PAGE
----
But that may change, now that I've met Joshawa Lamkey from Grindhouse Blade & Ware Care. Lamkey has been sharpening blades here in Halifax for the past few years, but his devotion to all things bladed is not just in their maintenance: it is in the stories found within.

In this latest - and last - episode of Assis Toi, Lamkey tells the story of how an unsuspecting-looking knife turned out to be a hand-hammered beauty.  You can stream the episode here, or you can download the podcast via iTunes here. 

Update, September 3rd, 2015: I got a lovely email today from a listener named Harriet McReady who heard my piece about Josh and his knives. She gave me permission to share her email with you.

My father always kept his knives in top condition, and I have two of his sharpening stones and use them are use them regularly. (Perhaps not as well as he did... as he would sit calmly for what seemed a very long time... I have not such patience. ) He also carried a small stone in his pocket, which he used anywhere he found a dull knife!
But I wanted mostly to tell you that I have a knife that was my great-grandmother’s; a bread knife. It was given to me by my aunt, who died in 2012 at the age of 91. It has an inscription looks like “The Etna Bread Knife”
Patent May 25 1886 Landers  Frary &Clark New Britain Conn. U.S.A. (I think these letters are correct.)
The handle is wooden, with a carved decorative braid. I use it nearly every day and treasure it greatly. 
My aunt said a bread knife should never be used for anything but bread... and I obey!

Just goes to show: you never know where another story can pop up.

Old stomping grounds, new foraging grounds.

It can be complicated to explain where I grew up. 

I was raised in a village in Nova Scotia, called Pointe-de-l'Église. But it's also known as Church Point. You see, I grew up in a french-speaking community, in an anglophone province, hence the two names.  The community is called Clare, which is also its municipal designation. It's also known as la Baie Sainte-Marie, or the french shore, which is the name given to the series of french-speaking Acadian villages that dot the shoreline in the area between Digby and Yarmouth.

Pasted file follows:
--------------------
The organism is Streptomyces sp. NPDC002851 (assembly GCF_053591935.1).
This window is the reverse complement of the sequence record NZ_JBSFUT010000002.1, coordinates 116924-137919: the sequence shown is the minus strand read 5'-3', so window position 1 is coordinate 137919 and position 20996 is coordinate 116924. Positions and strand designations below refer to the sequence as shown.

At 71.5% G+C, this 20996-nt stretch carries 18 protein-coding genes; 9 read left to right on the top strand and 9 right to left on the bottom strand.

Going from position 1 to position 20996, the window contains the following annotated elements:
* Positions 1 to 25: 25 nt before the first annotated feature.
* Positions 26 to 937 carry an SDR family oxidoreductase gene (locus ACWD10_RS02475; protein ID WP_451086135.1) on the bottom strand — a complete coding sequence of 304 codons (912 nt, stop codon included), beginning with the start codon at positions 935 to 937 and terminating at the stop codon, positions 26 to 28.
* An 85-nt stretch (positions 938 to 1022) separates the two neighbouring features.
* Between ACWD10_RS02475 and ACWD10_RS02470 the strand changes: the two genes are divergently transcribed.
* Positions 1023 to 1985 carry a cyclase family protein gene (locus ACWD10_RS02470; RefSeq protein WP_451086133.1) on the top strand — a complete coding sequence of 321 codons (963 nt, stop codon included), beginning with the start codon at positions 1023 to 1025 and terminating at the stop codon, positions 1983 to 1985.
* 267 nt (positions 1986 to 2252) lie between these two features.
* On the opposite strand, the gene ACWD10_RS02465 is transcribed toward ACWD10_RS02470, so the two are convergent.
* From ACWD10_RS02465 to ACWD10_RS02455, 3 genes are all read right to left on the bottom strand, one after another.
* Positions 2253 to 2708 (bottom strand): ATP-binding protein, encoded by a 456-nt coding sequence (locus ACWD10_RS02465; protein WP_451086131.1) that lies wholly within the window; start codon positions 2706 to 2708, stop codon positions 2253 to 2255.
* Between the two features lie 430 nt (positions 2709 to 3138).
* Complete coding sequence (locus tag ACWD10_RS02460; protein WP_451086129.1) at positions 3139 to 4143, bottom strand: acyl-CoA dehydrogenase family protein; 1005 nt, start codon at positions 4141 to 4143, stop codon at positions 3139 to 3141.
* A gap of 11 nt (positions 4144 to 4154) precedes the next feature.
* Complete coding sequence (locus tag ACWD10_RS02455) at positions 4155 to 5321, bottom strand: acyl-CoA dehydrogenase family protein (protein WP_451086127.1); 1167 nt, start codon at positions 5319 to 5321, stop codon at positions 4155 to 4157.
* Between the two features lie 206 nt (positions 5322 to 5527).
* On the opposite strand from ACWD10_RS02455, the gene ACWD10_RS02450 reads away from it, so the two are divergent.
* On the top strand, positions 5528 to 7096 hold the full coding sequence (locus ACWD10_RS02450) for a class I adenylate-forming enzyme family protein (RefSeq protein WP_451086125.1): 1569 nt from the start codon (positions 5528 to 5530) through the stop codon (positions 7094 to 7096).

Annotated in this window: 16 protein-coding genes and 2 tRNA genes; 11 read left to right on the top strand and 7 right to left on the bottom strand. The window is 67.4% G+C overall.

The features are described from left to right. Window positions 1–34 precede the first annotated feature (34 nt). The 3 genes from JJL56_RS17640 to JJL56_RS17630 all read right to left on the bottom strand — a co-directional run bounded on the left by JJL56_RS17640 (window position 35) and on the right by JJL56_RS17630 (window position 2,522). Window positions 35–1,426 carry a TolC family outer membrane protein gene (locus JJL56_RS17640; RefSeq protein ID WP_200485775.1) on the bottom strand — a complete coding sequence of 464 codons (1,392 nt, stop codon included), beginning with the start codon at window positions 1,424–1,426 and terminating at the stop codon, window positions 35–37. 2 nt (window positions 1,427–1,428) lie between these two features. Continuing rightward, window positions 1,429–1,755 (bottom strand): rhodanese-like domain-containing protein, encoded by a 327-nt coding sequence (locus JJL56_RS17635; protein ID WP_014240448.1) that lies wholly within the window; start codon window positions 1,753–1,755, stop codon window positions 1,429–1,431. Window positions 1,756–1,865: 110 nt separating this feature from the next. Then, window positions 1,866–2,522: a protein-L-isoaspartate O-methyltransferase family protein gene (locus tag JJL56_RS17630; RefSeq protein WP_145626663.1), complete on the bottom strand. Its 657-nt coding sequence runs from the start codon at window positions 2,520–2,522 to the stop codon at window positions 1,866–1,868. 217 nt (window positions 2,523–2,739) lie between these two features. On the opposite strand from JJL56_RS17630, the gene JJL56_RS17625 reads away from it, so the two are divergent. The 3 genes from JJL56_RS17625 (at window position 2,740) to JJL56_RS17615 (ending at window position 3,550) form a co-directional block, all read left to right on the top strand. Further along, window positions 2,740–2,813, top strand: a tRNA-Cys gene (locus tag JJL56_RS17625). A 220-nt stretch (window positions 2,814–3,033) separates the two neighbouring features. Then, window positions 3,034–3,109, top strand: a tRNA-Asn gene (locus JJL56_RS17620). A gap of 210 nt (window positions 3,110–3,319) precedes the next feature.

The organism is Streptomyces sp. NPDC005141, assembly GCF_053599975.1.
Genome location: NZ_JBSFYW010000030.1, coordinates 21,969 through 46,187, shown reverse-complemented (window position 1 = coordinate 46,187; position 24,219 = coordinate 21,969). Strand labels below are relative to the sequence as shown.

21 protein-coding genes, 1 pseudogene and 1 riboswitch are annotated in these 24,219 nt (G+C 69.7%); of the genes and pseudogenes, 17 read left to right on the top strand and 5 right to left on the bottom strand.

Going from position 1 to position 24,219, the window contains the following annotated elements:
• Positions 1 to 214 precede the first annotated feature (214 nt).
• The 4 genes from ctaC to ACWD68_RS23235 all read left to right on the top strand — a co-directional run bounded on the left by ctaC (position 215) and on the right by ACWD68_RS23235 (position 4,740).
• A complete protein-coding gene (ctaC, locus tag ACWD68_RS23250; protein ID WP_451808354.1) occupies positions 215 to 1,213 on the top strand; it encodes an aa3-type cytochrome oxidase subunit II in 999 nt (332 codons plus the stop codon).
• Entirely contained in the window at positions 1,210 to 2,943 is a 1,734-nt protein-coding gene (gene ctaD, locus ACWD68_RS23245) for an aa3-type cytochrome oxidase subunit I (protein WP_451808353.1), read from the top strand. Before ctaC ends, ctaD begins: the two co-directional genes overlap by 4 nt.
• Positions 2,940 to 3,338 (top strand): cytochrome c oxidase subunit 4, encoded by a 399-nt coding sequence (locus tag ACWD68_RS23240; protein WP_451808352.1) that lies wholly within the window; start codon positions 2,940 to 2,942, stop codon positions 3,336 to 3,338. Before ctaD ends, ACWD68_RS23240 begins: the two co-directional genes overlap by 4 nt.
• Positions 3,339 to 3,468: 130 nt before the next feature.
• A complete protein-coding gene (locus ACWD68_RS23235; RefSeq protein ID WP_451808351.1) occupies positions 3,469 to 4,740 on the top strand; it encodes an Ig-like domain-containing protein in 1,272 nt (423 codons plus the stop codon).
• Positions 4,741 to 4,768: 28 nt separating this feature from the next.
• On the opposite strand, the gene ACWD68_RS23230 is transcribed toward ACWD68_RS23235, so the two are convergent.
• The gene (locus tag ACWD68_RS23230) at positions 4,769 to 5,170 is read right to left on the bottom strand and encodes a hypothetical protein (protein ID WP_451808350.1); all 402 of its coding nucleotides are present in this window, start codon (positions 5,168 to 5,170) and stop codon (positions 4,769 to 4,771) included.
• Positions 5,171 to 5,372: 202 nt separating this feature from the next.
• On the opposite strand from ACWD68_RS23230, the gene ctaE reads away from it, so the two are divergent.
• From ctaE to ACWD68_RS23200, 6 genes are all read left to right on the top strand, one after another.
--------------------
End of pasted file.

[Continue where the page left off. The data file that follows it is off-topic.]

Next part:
Is that as clear as mud? Good. I'll just call it home for now. 

Participants in the  Tintamarre , an Acadian tradition where participants gather together to make as much noise as possible, to remind the rest of the world that Acadians are still here. 

Participants in the Tintamarre, an Acadian tradition where participants gather together to make as much noise as possible, to remind the rest of the world that Acadians are still here. 

Suffice to say, I recently went home to visit my family, participate in the 60th anniversary of the Festival acadien de Clare, which is the oldest Acadian festival in the world. I had the chance to go picking fruit in my parents' orchard, and even go fishing for mackerel. You can see the best bits of the trip over on Steller. 

A crab apple tree in my parent's orchard.

A crab apple tree in my parent's orchard.

But I also went there to do some work for an upcoming project, an audio documentary that will be podcast in the next few months. I can't say much more than that, but stay tuned. I'll keep you posted.

I also had the chance to visit my old alma mater, Université Sainte-Anne, Nova Scotia's only francophone university. It was there that I ran into Sébastien Dol. Sébastien and I were both students at Ste-Anne, and his father was a professor in the science department at the time. When I ran into him, he suggested he take me out to go foraging for mushrooms on the campus, a habit he picked up from his father.

You can hear more about Sébastien in this episode of Assis Toi, which you can listen to via streaming over at CBC, or you can download the podcast on iTunes.

Symphony In Blue

This week's episode of Assis Toi might as well be subtitled, In The Basement

That's where Lyndell Findlay, owner and cheesemaker from Blue Harbour Cheese plies her trade.

Since she launched her Urban Blue cheese, a gorgonzala-esque double cream blue cheese, Findlay has been amping up her production, as tasters and buyers seem to be following her wherever her cheese is sampled. She has been chronicled in The Globe and Mail, and is currently working on a few more cheese products which have yet to reach the market.

You can listen to the latest episode of Assis Toi by streaming it here, or downloading it here. I also invite you to Have A Seat with Lyndell, down below.